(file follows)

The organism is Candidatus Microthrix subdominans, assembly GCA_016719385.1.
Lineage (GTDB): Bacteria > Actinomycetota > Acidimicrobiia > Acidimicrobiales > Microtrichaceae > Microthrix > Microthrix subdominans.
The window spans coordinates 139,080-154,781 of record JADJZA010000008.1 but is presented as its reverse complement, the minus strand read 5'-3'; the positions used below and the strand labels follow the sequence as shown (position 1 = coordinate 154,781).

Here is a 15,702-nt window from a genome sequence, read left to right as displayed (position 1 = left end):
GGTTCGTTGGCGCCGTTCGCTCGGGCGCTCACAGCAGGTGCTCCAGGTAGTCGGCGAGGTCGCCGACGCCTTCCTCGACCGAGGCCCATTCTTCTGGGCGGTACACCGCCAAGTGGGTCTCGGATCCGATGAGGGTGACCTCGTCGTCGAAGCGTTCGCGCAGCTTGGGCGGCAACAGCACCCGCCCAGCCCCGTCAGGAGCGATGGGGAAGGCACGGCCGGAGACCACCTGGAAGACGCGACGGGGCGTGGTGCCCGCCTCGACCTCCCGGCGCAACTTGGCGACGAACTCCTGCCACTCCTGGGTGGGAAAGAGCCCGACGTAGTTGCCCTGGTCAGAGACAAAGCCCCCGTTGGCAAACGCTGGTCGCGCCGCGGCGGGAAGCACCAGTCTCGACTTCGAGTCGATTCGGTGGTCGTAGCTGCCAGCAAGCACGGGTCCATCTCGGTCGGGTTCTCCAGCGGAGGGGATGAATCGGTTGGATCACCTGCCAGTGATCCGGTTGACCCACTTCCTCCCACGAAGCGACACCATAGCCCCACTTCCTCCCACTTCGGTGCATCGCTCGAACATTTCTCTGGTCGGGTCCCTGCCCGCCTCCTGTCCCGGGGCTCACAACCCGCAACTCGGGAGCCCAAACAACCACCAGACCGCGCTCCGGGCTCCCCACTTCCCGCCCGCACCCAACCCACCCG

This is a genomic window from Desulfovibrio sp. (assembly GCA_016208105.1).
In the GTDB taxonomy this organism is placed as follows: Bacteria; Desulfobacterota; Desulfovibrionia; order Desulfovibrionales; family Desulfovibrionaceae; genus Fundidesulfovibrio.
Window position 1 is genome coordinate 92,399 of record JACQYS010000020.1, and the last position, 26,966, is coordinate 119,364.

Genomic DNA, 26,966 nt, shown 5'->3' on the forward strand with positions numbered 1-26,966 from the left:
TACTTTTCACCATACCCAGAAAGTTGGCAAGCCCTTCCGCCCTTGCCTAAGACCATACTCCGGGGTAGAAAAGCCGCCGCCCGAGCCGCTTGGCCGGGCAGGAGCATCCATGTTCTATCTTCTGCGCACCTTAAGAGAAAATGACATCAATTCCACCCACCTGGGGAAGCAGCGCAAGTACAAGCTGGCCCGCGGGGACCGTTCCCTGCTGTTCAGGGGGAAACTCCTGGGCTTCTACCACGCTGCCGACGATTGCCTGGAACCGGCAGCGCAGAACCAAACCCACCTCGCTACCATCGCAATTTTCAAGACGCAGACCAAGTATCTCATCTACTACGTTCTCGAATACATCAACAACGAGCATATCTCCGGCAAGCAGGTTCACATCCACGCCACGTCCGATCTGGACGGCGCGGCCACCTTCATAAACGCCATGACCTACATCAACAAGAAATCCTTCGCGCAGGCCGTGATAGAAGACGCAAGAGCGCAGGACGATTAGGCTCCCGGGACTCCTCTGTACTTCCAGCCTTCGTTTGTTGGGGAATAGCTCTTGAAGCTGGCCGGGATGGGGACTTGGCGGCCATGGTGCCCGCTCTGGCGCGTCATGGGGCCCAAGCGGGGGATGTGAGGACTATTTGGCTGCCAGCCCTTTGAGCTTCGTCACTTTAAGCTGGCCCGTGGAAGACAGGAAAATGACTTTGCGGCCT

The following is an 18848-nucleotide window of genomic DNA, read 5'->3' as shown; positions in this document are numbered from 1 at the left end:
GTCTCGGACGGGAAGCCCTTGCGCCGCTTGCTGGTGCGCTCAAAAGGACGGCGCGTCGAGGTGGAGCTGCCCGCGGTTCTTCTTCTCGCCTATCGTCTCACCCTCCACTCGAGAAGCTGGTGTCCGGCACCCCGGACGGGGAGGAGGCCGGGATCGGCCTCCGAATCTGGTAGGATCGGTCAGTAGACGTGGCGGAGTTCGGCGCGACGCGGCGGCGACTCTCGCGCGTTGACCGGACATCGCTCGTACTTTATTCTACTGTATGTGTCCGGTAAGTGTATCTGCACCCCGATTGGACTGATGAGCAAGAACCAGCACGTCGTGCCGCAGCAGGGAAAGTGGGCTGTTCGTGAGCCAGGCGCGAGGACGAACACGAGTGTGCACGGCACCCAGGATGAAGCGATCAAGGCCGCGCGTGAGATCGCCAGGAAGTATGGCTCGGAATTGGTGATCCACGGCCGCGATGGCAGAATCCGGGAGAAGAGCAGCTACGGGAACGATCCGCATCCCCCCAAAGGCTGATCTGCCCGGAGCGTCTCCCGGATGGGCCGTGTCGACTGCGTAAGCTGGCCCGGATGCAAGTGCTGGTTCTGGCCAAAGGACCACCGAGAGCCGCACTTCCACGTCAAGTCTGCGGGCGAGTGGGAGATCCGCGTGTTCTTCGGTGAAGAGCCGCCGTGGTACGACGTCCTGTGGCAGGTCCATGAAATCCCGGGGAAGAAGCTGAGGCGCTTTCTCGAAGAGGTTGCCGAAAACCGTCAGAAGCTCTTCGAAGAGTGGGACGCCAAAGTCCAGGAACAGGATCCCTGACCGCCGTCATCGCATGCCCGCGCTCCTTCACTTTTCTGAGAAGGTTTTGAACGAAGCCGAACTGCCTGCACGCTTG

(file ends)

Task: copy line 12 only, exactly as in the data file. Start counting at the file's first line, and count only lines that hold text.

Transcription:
GTCTCGGACGGGAAGCCCTTGCGCCGCTTGCTGGTGCGCTCAAAAGGACGGCGCGTCGAGGTGGAGCTGCCCGCGGTTCTTCTTCTCGCCTATCGTCTCACCCTCCACTCGAGAAGCTGGTGTCCGGCACCCCGGACGGGGAGGAGGCCGGGATCGGCCTCCGAATCTGGTAGGATCGGTCAGTAGACGTGGCGGAGTTCGGCGCGACGCGGCGGCGACTCTCGCGCGTTGACCGGACATCGCTCGTACTTTATTCTACTGTATGTGTCCGGTAAGTGTATCTGCACCCCGATTGGACTGATGAGCAAGAACCAGCACGTCGTGCCGCAGCAGGGAAAGTGGGCTGTTCGTGAGCCAGGCGCGAGGACGAACACGAGTGTGCACGGCACCCAGGATGAAGCGATCAAGGCCGCGCGTGAGATCGCCAGGAAGTATGGCTCGGAATTGGTGATCCACGGCCGCGATGGCAGAATCCGGGAGAAGAGCAGCTACGGGAACGATCCGCATCCCCCCAAAGGCTGATCTGCCCGGAGCGTCTCCCGGATGGGCCGTGTCGACTGCGTAAGCTGGCCCGGATGCAAGTGCTGGTTCTGGCCAAAGGACCACCGAGAGCCGCACTTCCACGTCAAGTCTGCGGGCGAGTGGGAGATCCGCGTGTTCTTCGGTGAAGAGCCGCCGTGGTACGACGTCCTGTGGCAGGTCCATGAAATCCCGGGGAAGAAGCTGAGGCGCTTTCTCGAAGAGGTTGCCGAAAACCGTCAGAAGCTCTTCGAAGAGTGGGACGCCAAAGTCCAGGAACAGGATCCCTGACCGCCGTCATCGCATGCCCGCGCTCCTTCACTTTTCTGAGAAGGTTTTGAACGAAGCCGAACTGCCTGCACGCTTG